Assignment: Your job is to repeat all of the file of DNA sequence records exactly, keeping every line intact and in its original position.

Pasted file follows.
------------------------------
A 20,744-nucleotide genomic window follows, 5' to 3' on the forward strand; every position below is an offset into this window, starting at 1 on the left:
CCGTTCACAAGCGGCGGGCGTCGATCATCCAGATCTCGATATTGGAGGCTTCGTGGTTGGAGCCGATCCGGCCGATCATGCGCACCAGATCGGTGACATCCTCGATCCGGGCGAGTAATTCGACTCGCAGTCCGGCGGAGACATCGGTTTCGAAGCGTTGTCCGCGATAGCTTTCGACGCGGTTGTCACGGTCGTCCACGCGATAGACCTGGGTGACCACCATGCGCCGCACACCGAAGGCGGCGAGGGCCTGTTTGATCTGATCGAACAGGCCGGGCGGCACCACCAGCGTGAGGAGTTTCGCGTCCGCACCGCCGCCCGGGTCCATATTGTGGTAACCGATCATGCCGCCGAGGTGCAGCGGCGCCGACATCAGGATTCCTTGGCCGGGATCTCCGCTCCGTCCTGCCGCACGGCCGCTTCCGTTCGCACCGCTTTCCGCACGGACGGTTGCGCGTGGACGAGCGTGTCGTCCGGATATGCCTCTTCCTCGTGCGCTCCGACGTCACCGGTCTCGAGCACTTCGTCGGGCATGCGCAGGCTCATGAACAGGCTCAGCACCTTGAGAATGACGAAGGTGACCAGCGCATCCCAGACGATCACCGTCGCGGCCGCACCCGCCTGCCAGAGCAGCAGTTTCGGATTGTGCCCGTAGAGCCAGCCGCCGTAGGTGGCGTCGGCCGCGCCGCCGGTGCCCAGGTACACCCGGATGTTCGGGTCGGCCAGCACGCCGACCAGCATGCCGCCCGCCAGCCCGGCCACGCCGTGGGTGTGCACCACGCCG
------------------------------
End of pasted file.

A 20,744-nucleotide genomic window follows, 5' to 3' on the forward strand; every position below is an offset into this window, starting at 1 on the left:
CCGTTCACAAGCGGCGGGCGTCGATCATCCAGATCTCGATATTGGAGGCTTCGTGGTTGGAGCCGATCCGGCCGATCATGCGCACCAGATCGGTGACATCCTCGATCCGGGCGAGTAATTCGACTCGCAGTCCGGCGGAGACATCGGTTTCGAAGCGTTGTCCGCGATAGCTTTCGACGCGGTTGTCACGGTCGTCCACGCGATAGACCTGGGTGACCACCATGCGCCGCACACCGAAGGCGGCGAGGGCCTGTTTGATCTGATCGAACAGGCCGGGCGGCACCACCAGCGTGAGGAGTTTCGCGTCCGCACCGCCGCCCGGGTCCATATTGTGGTAACCGATCATGCCGCCGAGGTGCAGCGGCGCCGACATCAGGATTCCTTGGCCGGGATCTCCGCTCCGTCCTGCCGCACGGCCGCTTCCGTTCGCACCGCTTTCCGCACGGACGGTTGCGCGTGGACGAGCGTGTCGTCCGGATATGCCTCTTCCTCGTGCGCTCCGACGTCACCGGTCTCGAGCACTTCGTCGGGCATGCGCAGGCTCATGAACAGGCTCAGCACCTTGAGAATGACGAAGGTGACCAGCGCATCCCAGACGATCACCGTCGCGGCCGCACCCGCCTGCCAGAGCAGCAGTTTCGGATTGTGCCCGTAGAGCCAGCCGCCGTAGGTGGCGTCGGCCGCGCCGCCGGTGCCCAGGTACACCCGGATGTTCGGGTCGGCCAGCACGCCGACCAGCATGCCGCCCGCCAGCCCGGCCACGCCGTGGGTGTGCACCACGCCG